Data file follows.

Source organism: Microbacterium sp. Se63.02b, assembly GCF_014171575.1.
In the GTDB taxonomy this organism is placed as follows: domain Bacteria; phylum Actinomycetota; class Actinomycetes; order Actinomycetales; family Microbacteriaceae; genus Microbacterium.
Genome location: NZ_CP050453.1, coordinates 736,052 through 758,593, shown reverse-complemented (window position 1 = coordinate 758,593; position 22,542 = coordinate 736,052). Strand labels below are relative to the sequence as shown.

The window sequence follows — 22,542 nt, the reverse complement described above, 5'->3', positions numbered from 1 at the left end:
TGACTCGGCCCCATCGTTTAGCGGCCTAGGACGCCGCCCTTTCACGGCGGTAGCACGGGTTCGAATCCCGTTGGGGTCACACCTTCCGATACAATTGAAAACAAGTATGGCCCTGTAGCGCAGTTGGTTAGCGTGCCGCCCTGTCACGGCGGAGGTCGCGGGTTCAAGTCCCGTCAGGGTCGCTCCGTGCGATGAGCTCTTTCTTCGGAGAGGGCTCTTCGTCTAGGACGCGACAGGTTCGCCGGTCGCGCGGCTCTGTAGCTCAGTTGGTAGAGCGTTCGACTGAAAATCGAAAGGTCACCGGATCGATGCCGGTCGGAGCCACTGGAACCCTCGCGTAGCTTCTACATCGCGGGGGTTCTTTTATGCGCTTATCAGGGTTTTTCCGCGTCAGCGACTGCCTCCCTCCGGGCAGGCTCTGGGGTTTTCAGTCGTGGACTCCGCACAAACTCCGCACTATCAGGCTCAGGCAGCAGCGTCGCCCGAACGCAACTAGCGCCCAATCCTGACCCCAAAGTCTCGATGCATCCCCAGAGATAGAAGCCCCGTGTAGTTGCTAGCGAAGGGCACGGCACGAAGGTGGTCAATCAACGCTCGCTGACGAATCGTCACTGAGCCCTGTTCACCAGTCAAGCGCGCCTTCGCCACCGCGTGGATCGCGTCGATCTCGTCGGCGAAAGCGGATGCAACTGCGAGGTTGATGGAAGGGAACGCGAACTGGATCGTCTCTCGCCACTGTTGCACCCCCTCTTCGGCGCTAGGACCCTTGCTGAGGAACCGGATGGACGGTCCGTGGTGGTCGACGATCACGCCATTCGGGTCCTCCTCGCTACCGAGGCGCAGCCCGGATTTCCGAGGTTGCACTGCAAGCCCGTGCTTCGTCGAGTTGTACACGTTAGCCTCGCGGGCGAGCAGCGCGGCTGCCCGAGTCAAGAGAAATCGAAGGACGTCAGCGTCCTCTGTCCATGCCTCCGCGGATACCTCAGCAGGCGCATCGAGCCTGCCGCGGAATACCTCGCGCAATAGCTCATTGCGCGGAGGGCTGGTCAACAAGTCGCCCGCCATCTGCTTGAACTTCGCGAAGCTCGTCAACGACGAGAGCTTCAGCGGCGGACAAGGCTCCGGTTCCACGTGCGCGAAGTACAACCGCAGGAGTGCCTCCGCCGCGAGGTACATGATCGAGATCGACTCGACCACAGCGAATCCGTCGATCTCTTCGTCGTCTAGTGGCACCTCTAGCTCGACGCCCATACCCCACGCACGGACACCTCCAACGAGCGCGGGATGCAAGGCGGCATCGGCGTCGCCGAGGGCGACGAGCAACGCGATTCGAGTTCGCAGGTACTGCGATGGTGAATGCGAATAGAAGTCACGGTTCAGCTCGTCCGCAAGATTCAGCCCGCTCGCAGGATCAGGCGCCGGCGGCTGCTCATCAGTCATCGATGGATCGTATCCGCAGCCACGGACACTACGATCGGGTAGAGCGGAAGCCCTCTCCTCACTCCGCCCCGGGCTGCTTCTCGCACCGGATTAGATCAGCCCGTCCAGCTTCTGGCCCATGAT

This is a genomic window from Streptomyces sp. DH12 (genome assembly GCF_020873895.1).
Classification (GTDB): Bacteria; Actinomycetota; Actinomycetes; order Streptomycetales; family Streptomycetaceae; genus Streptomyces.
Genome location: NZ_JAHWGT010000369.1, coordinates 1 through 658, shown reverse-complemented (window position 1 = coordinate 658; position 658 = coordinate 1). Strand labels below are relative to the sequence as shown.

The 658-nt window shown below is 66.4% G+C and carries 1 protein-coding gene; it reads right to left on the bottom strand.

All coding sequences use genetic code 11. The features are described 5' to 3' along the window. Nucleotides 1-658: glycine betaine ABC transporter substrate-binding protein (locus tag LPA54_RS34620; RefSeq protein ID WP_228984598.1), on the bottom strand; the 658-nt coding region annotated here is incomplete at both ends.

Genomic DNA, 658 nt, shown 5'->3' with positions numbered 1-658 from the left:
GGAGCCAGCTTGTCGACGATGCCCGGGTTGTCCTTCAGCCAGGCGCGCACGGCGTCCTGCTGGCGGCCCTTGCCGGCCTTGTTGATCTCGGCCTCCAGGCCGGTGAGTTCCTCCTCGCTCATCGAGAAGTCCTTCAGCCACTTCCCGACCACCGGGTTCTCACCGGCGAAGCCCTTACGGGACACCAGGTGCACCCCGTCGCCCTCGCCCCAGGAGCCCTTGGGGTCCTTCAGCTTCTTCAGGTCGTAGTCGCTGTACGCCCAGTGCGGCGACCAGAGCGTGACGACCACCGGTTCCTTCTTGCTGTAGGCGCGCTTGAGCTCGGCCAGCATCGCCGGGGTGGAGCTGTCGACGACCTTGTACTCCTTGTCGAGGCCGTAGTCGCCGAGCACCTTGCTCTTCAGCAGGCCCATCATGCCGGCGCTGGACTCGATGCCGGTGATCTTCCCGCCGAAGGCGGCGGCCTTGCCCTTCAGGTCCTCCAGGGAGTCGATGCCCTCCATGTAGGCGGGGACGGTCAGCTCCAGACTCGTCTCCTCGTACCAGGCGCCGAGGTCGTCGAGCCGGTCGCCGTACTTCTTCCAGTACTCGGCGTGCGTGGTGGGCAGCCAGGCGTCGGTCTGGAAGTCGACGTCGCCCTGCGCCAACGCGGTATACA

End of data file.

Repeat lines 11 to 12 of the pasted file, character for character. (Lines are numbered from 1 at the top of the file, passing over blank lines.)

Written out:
Genomic DNA, 658 nt, shown 5'->3' with positions numbered 1-658 from the left:
GGAGCCAGCTTGTCGACGATGCCCGGGTTGTCCTTCAGCCAGGCGCGCACGGCGTCCTGCTGGCGGCCCTTGCCGGCCTTGTTGATCTCGGCCTCCAGGCCGGTGAGTTCCTCCTCGCTCATCGAGAAGTCCTTCAGCCACTTCCCGACCACCGGGTTCTCACCGGCGAAGCCCTTACGGGACACCAGGTGCACCCCGTCGCCCTCGCCCCAGGAGCCCTTGGGGTCCTTCAGCTTCTTCAGGTCGTAGTCGCTGTACGCCCAGTGCGGCGACCAGAGCGTGACGACCACCGGTTCCTTCTTGCTGTAGGCGCGCTTGAGCTCGGCCAGCATCGCCGGGGTGGAGCTGTCGACGACCTTGTACTCCTTGTCGAGGCCGTAGTCGCCGAGCACCTTGCTCTTCAGCAGGCCCATCATGCCGGCGCTGGACTCGATGCCGGTGATCTTCCCGCCGAAGGCGGCGGCCTTGCCCTTCAGGTCCTCCAGGGAGTCGATGCCCTCCATGTAGGCGGGGACGGTCAGCTCCAGACTCGTCTCCTCGTACCAGGCGCCGAGGTCGTCGAGCCGGTCGCCGTACTTCTTCCAGTACTCGGCGTGCGTGGTGGGCAGCCAGGCGTCGGTCTGGAAGTCGACGTCGCCCTGCGCCAACGCGGTATACA